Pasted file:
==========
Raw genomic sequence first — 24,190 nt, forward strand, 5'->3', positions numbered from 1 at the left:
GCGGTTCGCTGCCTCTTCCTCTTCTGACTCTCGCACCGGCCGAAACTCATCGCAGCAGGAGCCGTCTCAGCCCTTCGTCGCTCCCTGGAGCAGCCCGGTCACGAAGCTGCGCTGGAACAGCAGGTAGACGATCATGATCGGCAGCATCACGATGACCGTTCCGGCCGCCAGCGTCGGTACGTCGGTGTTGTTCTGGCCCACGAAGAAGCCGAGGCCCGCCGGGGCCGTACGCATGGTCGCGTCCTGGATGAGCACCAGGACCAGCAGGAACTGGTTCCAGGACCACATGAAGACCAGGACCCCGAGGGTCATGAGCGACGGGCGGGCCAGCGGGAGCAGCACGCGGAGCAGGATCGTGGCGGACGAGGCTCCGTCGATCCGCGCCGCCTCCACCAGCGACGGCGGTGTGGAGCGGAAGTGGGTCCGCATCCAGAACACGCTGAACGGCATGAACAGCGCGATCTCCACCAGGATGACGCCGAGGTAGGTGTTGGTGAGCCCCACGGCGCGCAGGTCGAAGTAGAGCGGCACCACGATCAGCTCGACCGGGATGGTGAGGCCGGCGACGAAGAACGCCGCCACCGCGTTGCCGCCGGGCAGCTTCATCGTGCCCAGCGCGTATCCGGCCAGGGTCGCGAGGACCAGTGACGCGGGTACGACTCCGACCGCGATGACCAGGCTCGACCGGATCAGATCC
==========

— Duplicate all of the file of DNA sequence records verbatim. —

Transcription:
Raw genomic sequence first — 24,190 nt, forward strand, 5'->3', positions numbered from 1 at the left:
GCGGTTCGCTGCCTCTTCCTCTTCTGACTCTCGCACCGGCCGAAACTCATCGCAGCAGGAGCCGTCTCAGCCCTTCGTCGCTCCCTGGAGCAGCCCGGTCACGAAGCTGCGCTGGAACAGCAGGTAGACGATCATGATCGGCAGCATCACGATGACCGTTCCGGCCGCCAGCGTCGGTACGTCGGTGTTGTTCTGGCCCACGAAGAAGCCGAGGCCCGCCGGGGCCGTACGCATGGTCGCGTCCTGGATGAGCACCAGGACCAGCAGGAACTGGTTCCAGGACCACATGAAGACCAGGACCCCGAGGGTCATGAGCGACGGGCGGGCCAGCGGGAGCAGCACGCGGAGCAGGATCGTGGCGGACGAGGCTCCGTCGATCCGCGCCGCCTCCACCAGCGACGGCGGTGTGGAGCGGAAGTGGGTCCGCATCCAGAACACGCTGAACGGCATGAACAGCGCGATCTCCACCAGGATGACGCCGAGGTAGGTGTTGGTGAGCCCCACGGCGCGCAGGTCGAAGTAGAGCGGCACCACGATCAGCTCGACCGGGATGGTGAGGCCGGCGACGAAGAACGCCGCCACCGCGTTGCCGCCGGGCAGCTTCATCGTGCCCAGCGCGTATCCGGCCAGGGTCGCGAGGACCAGTGACGCGGGTACGACTCCGACCGCGATGACCAGGCTCGACCGGATCAGATCC